Prempeh I (circa 1872-1931) was the Asantehene (ruler of the Asante) from 1888-1931. His reign was perhaps the most dramatic, the most eventful and the most tragic of any of the reigns in Asante history.

He was probably born in or about 1872. His mother was Yaa Akyaa, the queen mother or Asantehemaa, and his father was Kwesi Gyambibi a son of Kweku Dua I (q.v), Asantehene from 1834-1867.

He succeeded his brother at a tender age, probably 16 or 17. His accession was preceded by succession disputes. His claim to the golden stool was contested by Yaw Atwereboana, a member of the Asante royal family. Prempeh was supported by the Asantehemaa, the Amanhene (paramount chiefs) of Dwaben to the northeast, Bekwai to the south, Offinso to the north, and Edweso to the east, as well as by some of the Kumase chiefs, whilst Atwereboana drew his support from the Amanhene of Mampon and Nsuta to the north and Kokofu to the south. Prempeh’s party won the civil war which followed, and he was enstooled as Asantehene in the presence of a British officer, Captain E. A. Barnett, in 1888.

Prempeh was installed as Asantehene on March 26, 1888. Only six years later, on June 11, 1894,  was he formally to accede to the golden stool of Asante. Although only 16 years old in 1888 by a shrewd mixture of force and diplomacy he was able to suppress a Kokofu rebellion, with the support of Mampon and Nsuta. He also began negotiations for the return of refugees from Kokofu and from Adanse (also to the south) who had fled to the coast. He also started secret negotiations with Kwawu to the east and Akyem to the southeast with a view to forming an alliance with Samory Touré (circa 1830-1900), the Mandingo warrior who had conquered Gyaman, northwest of Asante, which extended into what is now Ivory Coast, and had also conquered a part of what is now northern Ghana. Furthermore, to revive the northern part of the Asante empire, and to strengthen the Asante economically, he attacked and conquered Nkoranza to the north (1892-1893), renewed the alliance with Salaga, far to the northeast, and threatened to invade Atebubu, also to the northeast in 1893.

The success of Prempeh alarmed the British who, after the Sagrenti war of 1873-1874 between the British and the Asante, had initiated a policy aimed at weakening and then eventually destroying Asante. They reacted by sending a force into Akyem, Kwawu (east of Kumase), and Atebubu in 1893, and between 1891-1893 they continually pressed the Asantehene to accept a British resident in Kumase.

Prempeh firmly but politely turned down the British offer, saying that “Asante must remain independent as of old, at the same time being friendly with all white men.” In addition, he dispatched a delegation to Britain to put his case directly to the British government.

But the fear of an Asante-Mandingo alliance and of the revival of Asante power appears to have frightened the British, for they decided that Prempeh, the centre of Asante resistance, must be deposed and deported. They found an excuse in the failure of Asante to pay the heavy indemnity imposed on it after its defeat in 1874. An army was sent to Kumase under the command of Sir Francis Scott, with major Robert Baden Powell (later to found the Boy Scout movement) in charge of the local troops. At a public meeting the Asantehene readily offered his submission. He also undertook to pay 700 of the 50,000 ounces of gold of the indemnity and promised to pay the rest by instalment and to accept British protection. The British however, had already made up their minds to annex Asante. They therefore deposed and arrested Prempeh, his mother, his father, his brother, two other close relatives, the paramount chiefs of Mampon, Offinso and Edweso, the Kurontihene (war leader) of Kumase, the Akwamuhene of Kumase, and a number of the Kumase military captains.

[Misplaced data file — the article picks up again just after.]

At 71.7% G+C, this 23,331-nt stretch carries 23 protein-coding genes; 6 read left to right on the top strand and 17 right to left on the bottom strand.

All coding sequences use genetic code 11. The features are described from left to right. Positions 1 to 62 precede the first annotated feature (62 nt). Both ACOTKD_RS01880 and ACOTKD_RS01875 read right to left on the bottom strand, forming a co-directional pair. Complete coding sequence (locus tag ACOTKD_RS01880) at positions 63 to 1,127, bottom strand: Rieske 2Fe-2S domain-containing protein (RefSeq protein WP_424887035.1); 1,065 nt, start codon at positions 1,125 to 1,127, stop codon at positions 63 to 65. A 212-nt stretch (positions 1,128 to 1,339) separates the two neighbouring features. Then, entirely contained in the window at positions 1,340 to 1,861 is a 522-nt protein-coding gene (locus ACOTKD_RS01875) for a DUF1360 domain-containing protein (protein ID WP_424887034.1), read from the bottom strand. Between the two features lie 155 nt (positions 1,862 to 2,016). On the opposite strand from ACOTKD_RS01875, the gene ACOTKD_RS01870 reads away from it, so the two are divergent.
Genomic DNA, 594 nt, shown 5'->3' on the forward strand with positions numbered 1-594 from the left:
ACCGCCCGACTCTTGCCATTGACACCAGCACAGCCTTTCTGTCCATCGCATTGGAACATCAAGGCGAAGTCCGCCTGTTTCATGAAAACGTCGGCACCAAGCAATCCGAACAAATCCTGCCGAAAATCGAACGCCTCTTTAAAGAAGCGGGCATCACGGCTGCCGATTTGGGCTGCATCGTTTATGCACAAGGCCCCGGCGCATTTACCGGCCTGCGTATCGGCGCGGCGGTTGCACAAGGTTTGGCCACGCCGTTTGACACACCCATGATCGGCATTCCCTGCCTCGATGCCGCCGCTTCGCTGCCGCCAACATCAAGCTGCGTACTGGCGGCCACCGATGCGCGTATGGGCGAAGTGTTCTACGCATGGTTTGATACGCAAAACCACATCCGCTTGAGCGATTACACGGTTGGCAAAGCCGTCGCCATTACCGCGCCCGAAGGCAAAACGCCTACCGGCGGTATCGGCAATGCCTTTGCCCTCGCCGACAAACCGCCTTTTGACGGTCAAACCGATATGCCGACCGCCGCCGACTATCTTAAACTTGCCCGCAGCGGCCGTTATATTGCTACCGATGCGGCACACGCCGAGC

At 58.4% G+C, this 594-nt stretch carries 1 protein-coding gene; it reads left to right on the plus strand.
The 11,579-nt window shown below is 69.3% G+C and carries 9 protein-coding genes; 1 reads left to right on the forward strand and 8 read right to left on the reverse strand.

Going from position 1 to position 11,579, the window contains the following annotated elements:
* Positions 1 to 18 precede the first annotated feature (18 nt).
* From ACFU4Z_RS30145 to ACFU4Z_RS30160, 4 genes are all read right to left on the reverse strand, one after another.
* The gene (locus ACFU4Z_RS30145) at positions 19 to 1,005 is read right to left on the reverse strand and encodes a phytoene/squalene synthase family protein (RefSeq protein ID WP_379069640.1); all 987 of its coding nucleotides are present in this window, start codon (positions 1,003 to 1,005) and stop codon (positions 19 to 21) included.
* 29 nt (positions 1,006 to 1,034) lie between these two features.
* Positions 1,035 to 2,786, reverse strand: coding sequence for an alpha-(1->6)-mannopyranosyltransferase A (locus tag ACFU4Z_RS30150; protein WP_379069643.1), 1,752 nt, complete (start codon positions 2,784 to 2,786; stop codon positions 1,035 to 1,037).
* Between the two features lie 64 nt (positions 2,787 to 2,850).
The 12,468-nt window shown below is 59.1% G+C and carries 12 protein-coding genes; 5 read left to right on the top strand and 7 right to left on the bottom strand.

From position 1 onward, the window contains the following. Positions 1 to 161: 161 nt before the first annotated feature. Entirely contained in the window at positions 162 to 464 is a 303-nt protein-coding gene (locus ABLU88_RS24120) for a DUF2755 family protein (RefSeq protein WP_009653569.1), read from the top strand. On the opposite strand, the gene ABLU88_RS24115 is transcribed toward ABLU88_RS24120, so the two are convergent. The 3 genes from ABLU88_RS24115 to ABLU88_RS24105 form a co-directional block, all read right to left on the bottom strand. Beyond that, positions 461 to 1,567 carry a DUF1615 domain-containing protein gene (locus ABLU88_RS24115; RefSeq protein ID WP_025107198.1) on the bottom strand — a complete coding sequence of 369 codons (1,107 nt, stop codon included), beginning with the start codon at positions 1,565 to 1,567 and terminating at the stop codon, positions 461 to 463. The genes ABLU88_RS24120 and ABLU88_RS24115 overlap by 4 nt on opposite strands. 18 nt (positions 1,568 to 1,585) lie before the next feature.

The Asante wanted to fight to prevent the British from having their own way, but Prempeh himself cautioned moderation and advised them against a course of action which might eventually destroy the Asante nation.

The Asantehene and his entourage were first sent to Elmina, then to Sierra Leone, and finally to the Seychelles Islands. In 1901, after the Yaa Asantewaa war of 1900-1901, the British sent another group of exiles, consisting of Yaa Asantewaa (q.v) the queen mother of Edweso, 15 chiefs, and others to join Prempeh and the first party in Seychelles. The British then annexed Asante itself, declaring it a Crown Colony in 1902.

After several representations were made to the British government by J. E. Casely Hayford (q.v) and Nana Ofori Atta I (q.v), ruler of Akyem Abuakwa, Prempeh was allowed to return to Kumase in 1924 as a private citizen. Most of his entourage had died during their years in exile. But since the people of Asante regarded him as their king, he was recognised as the Kumasehene in 1926. Besides, the British found that they could not apply the policy of “indirect rule” effectively if there was no head of the Kumase division.

Prempeh died in 1931, and his nephew Kwame Kyeretwie who became Prempeh II, was enstooled in his place. In 1935, the Asante union was restored by the British government (which was called the Asante Confederacy), and Prempeh II became the Asantehene. It is worth recording, however, that in Asante eyes Prempeh I was never destooled by his people, but remained the Asantehene till his death, so that the restoration of the Union remained meaningless to them, as in their eyes it had never ceased to exist.


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